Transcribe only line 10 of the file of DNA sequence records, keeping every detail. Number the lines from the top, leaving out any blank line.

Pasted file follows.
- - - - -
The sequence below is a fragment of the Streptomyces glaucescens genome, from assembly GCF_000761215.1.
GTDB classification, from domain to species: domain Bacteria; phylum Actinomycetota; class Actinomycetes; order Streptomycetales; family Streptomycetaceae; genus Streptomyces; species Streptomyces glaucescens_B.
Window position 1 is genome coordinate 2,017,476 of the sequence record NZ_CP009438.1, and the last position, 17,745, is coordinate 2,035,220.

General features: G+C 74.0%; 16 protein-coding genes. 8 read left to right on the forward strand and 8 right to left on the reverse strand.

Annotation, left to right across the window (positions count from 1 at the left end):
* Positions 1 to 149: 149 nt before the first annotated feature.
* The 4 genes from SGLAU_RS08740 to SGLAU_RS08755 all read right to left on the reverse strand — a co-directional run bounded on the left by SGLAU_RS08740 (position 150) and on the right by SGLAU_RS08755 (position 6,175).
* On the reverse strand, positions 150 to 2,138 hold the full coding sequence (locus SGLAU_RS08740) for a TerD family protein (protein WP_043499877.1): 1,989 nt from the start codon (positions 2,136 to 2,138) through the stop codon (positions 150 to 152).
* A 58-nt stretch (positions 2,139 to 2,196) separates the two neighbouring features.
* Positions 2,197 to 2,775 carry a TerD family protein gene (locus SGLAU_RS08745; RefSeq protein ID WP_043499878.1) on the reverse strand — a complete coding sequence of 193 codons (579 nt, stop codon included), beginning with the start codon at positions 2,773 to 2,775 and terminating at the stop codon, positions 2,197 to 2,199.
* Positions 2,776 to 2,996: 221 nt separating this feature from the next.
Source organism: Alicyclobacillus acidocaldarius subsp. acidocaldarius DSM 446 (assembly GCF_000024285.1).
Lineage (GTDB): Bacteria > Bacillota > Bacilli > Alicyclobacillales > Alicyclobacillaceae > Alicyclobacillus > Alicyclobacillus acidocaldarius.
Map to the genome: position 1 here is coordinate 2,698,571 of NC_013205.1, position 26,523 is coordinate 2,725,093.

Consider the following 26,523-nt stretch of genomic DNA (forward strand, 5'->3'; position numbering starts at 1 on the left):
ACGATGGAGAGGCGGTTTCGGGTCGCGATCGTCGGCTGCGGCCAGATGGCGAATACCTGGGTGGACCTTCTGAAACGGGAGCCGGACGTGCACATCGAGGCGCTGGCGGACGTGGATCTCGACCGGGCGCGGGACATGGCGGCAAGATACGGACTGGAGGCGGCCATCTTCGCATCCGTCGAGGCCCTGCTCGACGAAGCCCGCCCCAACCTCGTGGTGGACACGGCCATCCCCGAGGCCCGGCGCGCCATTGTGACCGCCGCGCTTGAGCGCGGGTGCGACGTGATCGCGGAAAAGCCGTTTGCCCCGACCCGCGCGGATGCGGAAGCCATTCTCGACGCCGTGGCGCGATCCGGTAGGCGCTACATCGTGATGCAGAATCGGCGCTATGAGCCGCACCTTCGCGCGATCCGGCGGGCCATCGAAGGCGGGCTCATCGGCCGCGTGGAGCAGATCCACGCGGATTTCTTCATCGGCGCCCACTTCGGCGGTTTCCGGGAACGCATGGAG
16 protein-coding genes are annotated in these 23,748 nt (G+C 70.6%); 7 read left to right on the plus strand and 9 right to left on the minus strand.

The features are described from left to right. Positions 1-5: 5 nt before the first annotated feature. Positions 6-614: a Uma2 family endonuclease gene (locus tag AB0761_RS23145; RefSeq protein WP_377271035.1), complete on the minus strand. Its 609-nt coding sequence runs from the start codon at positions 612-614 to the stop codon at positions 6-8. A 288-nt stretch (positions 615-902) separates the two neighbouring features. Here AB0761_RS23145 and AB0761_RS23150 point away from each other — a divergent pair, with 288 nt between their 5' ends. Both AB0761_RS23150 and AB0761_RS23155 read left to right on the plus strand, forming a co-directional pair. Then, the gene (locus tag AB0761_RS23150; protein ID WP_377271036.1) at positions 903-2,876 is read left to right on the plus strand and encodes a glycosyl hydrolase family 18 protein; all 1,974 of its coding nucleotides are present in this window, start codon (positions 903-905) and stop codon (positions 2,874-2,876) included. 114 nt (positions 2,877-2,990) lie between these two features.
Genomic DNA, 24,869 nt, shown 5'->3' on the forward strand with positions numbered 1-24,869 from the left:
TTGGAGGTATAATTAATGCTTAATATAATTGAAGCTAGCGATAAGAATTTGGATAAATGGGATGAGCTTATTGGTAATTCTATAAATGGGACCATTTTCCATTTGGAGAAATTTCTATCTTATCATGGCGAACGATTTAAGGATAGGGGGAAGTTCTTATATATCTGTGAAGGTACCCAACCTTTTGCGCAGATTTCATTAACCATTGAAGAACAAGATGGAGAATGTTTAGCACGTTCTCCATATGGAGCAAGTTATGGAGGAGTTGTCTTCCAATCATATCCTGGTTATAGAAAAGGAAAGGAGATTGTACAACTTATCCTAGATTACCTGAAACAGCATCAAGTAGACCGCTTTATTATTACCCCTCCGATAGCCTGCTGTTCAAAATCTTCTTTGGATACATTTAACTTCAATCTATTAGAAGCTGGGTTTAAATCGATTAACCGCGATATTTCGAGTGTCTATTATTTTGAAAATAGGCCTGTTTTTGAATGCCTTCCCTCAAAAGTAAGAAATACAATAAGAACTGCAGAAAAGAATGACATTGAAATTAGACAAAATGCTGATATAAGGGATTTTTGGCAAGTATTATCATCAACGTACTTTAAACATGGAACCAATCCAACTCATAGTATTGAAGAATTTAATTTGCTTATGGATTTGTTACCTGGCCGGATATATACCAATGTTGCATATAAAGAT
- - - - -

* Positions 2,197 to 2,775 carry a TerD family protein gene (locus SGLAU_RS08745; RefSeq protein ID WP_043499878.1) on the reverse strand — a complete coding sequence of 193 codons (579 nt, stop codon included), beginning with the start codon at positions 2,773 to 2,775 and terminating at the stop codon, positions 2,197 to 2,199.